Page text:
The Importance of Software Builds: Building Earnestly

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Reproducible Builds
A good build process is reproducible. In 1999 Brad, Steve, and Ralph Carbrera documented some of the patterns that allow for a reproducible build [BuildPatterns]. In this article we’ll try to justify this statement. In future articles we’ll say more about how to attain that goal.

The build (and tests) determine the health of the project. And the frequency that you execute the build/test cycle determine the rate of change. Also, manual processes, no matter how well documented (and they are never documented well enough!) are not as repeatable as automated processes. This is mostly human nature; Supporting activities are often neglected in favor of more pressing concerns.

What we need is a repeatable process that allows developers to build and deploy applications in the test environment. We can make the process configurable to address local system issues, but the process should be as much like the Integration build as possible so that we can identify problems before they appear in the QA environment, and also so that a developer can reproduce problems that happen to slip through.

The key to effective build lies in the relationship between these patterns:

    • Private Workspace (A Workspace-side pattern)
    • Repository (A Codeline pattern)
    • Private System Build (A Workspace pattern)
    • Integration Build (A Workspace Pattern)
    • Third Party Codeline

We’ll discuss these patterns in more detail shortly. First, let’s examine the roles that they play in enabling an agile software team. 

To build a Private Workspace you need to:

  • Get the source code from the application. This should be a simple process and the Repository pattern describes how to do this. Since some of the components of the application are from external sources, the Repository used the Third Party Codeline pattern.
  • Build the application. There are two kinds of builds that matter:
    • The Private System Build, which you will use to build in the workspace
    • The Integration Build, which happens in an Integration Workspace. This build provides a definitive state of the codeline, since a Private System Build may not have integrated everything that is current

Once you build the application you will want to be able to execute the application and any tests. This may include a deploy step.

About the author

Steve Berczuk's picture Steve Berczuk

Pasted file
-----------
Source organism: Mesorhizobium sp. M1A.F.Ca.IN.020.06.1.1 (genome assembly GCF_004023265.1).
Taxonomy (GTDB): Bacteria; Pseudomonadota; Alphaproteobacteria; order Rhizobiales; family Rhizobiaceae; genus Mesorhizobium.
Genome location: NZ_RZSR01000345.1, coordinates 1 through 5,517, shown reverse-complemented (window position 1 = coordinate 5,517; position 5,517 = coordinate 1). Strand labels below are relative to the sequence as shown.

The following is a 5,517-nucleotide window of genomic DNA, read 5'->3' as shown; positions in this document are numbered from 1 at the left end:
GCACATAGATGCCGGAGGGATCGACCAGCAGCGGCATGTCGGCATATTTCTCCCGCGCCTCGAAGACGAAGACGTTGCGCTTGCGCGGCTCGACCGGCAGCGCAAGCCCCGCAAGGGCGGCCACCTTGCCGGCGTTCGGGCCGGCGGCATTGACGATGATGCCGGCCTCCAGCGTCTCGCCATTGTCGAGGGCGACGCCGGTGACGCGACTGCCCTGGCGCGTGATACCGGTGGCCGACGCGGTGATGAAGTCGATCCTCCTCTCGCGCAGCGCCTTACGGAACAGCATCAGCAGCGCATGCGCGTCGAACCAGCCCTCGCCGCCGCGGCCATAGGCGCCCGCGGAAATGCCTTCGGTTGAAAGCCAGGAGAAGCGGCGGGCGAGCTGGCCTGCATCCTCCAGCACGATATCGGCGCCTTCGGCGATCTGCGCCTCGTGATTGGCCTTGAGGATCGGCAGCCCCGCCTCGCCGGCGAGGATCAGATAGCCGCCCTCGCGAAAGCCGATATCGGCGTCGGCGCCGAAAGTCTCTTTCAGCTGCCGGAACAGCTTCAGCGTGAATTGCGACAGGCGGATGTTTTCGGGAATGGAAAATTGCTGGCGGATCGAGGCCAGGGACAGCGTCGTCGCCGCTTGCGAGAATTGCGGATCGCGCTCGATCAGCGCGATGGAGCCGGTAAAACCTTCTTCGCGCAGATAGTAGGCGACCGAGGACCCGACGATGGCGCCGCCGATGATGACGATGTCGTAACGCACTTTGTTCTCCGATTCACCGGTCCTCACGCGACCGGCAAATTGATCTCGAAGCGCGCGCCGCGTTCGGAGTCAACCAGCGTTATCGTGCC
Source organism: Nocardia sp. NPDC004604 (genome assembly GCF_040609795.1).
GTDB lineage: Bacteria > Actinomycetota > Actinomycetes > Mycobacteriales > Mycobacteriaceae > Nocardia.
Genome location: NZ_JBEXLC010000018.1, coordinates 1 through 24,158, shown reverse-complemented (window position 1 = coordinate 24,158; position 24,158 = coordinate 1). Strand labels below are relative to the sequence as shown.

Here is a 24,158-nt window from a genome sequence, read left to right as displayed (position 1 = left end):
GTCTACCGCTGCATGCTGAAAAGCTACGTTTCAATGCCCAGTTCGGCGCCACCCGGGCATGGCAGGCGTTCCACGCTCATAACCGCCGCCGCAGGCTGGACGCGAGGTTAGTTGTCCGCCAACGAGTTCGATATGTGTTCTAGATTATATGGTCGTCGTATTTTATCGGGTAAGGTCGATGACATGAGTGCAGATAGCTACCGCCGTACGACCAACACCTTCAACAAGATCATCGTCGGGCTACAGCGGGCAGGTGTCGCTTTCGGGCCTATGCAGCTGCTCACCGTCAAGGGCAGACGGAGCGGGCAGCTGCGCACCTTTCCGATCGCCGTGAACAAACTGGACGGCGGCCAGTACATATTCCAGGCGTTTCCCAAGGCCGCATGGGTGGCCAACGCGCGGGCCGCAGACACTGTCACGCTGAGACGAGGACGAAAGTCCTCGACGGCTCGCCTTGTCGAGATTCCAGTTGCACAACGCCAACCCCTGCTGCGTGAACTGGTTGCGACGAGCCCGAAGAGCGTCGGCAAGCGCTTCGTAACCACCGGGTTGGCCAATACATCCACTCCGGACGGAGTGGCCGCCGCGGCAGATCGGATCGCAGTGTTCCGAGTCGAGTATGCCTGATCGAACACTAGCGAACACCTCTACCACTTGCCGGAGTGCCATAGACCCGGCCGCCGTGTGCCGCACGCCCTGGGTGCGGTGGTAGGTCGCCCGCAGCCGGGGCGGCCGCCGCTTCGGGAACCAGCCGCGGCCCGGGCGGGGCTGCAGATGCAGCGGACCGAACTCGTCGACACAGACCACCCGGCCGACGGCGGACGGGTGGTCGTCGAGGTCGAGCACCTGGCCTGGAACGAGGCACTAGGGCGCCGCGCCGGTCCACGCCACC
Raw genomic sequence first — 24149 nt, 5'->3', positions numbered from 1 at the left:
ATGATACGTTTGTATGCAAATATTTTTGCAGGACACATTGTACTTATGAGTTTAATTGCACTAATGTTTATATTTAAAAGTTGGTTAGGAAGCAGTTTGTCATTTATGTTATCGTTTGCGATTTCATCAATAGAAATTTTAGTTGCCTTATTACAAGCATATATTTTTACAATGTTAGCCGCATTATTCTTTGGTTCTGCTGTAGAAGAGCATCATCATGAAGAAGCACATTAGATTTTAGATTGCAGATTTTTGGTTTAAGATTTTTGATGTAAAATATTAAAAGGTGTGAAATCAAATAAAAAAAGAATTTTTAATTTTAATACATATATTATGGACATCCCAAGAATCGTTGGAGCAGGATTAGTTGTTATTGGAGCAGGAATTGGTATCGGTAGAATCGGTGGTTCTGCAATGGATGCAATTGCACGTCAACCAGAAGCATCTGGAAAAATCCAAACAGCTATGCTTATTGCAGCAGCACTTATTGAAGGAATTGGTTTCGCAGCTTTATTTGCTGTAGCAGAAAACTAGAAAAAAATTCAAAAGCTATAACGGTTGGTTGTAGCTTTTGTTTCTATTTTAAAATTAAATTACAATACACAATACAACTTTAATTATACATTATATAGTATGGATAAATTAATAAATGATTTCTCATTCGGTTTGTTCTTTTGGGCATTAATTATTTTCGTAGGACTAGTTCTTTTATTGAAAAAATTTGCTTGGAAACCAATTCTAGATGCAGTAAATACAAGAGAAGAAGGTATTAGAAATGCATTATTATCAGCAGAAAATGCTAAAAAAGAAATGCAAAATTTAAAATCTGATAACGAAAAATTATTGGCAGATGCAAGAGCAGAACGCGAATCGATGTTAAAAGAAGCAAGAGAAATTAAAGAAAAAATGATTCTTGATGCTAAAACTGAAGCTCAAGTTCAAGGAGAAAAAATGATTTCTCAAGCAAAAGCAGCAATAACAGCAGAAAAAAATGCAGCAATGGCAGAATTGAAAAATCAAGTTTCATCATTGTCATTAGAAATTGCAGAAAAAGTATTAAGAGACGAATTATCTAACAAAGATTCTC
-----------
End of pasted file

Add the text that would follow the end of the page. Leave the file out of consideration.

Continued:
Steve Berczuk is a Principal Engineer and Scrum Master at Fitbit. The author of Software Configuration Management Patterns: Effective Teamwork, Practical Integration, he is a recognized expert in software configuration management and agile software development. Steve is passionate about helping teams work effectively to produce quality software. He has an M.S. in operations research from Stanford University and an S.B. in Electrical Engineering from MIT, and is a certified, practicing ScrumMaster. Contact Steve at steve@berczuk.com or visit berczuk.com and follow his blog at blog.berczuk.com.

About the author

Brad Appleton's picture Brad Appleton

Brad Appleton is a software CM/ALM solution architect and lean/agile development champion at a large telecommunications company. Currently he helps projects and teams adopt and apply lean/agile development and CM/ALM practices and tools. He is coauthor of the book Software Configuration Management Patterns, a columnist for the CMCrossroads and AgileConnection communities at Techwell.com,  and a former section editor for The C++ Report. You can read Brad's blog at blog.bradapp.net.

About the author

Robert Cowham's picture Robert Cowham

Robert Cowham has long been interested in software configuration management while retaining the attitude of a generalist with experience and skills in many aspects of software development. A regular presenter at conferences, he authored the Agile SCM column within the CM Journal together with Brad Appleton and Steve Berczuk. His day job is as Services Director for Square Mile Systems whose main focus is on skills and techniques for infrastructure configuration management and DCIM (Data Center Infrastructure Management) - applying configuration management principles to hardware documentation and implementation as well as mapping ITIL services to the underlying layers.

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